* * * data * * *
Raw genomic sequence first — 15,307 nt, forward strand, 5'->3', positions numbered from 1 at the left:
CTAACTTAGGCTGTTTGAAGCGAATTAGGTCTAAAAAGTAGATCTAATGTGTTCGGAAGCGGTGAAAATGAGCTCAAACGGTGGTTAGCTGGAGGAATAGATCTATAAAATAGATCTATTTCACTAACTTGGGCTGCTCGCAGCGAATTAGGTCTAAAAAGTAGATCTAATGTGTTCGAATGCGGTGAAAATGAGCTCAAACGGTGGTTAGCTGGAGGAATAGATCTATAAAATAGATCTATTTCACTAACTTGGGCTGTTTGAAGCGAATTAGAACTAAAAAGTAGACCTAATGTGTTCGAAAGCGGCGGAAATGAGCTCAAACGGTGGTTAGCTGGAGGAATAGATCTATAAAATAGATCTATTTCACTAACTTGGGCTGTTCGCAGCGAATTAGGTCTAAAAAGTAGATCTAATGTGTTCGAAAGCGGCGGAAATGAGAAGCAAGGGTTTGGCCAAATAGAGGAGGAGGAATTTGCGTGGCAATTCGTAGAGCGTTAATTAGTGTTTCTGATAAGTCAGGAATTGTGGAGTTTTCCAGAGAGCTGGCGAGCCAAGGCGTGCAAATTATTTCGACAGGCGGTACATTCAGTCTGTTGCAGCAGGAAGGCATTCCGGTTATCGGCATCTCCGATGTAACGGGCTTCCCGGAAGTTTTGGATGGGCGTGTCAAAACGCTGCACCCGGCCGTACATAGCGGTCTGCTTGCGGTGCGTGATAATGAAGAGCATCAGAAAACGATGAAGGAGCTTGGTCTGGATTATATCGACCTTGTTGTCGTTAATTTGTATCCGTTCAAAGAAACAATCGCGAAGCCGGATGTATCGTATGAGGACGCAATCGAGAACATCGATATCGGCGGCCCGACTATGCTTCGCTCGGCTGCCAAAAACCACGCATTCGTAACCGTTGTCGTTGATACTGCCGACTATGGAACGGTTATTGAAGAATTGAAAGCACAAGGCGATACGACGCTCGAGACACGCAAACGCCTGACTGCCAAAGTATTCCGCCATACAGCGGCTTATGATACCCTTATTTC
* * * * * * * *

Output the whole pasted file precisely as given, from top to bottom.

Raw genomic sequence first — 15,307 nt, forward strand, 5'->3', positions numbered from 1 at the left:
CTAACTTAGGCTGTTTGAAGCGAATTAGGTCTAAAAAGTAGATCTAATGTGTTCGGAAGCGGTGAAAATGAGCTCAAACGGTGGTTAGCTGGAGGAATAGATCTATAAAATAGATCTATTTCACTAACTTGGGCTGCTCGCAGCGAATTAGGTCTAAAAAGTAGATCTAATGTGTTCGAATGCGGTGAAAATGAGCTCAAACGGTGGTTAGCTGGAGGAATAGATCTATAAAATAGATCTATTTCACTAACTTGGGCTGTTTGAAGCGAATTAGAACTAAAAAGTAGACCTAATGTGTTCGAAAGCGGCGGAAATGAGCTCAAACGGTGGTTAGCTGGAGGAATAGATCTATAAAATAGATCTATTTCACTAACTTGGGCTGTTCGCAGCGAATTAGGTCTAAAAAGTAGATCTAATGTGTTCGAAAGCGGCGGAAATGAGAAGCAAGGGTTTGGCCAAATAGAGGAGGAGGAATTTGCGTGGCAATTCGTAGAGCGTTAATTAGTGTTTCTGATAAGTCAGGAATTGTGGAGTTTTCCAGAGAGCTGGCGAGCCAAGGCGTGCAAATTATTTCGACAGGCGGTACATTCAGTCTGTTGCAGCAGGAAGGCATTCCGGTTATCGGCATCTCCGATGTAACGGGCTTCCCGGAAGTTTTGGATGGGCGTGTCAAAACGCTGCACCCGGCCGTACATAGCGGTCTGCTTGCGGTGCGTGATAATGAAGAGCATCAGAAAACGATGAAGGAGCTTGGTCTGGATTATATCGACCTTGTTGTCGTTAATTTGTATCCGTTCAAAGAAACAATCGCGAAGCCGGATGTATCGTATGAGGACGCAATCGAGAACATCGATATCGGCGGCCCGACTATGCTTCGCTCGGCTGCCAAAAACCACGCATTCGTAACCGTTGTCGTTGATACTGCCGACTATGGAACGGTTATTGAAGAATTGAAAGCACAAGGCGATACGACGCTCGAGACACGCAAACGCCTGACTGCCAAAGTATTCCGCCATACAGCGGCTTATGATACCCTTATTTC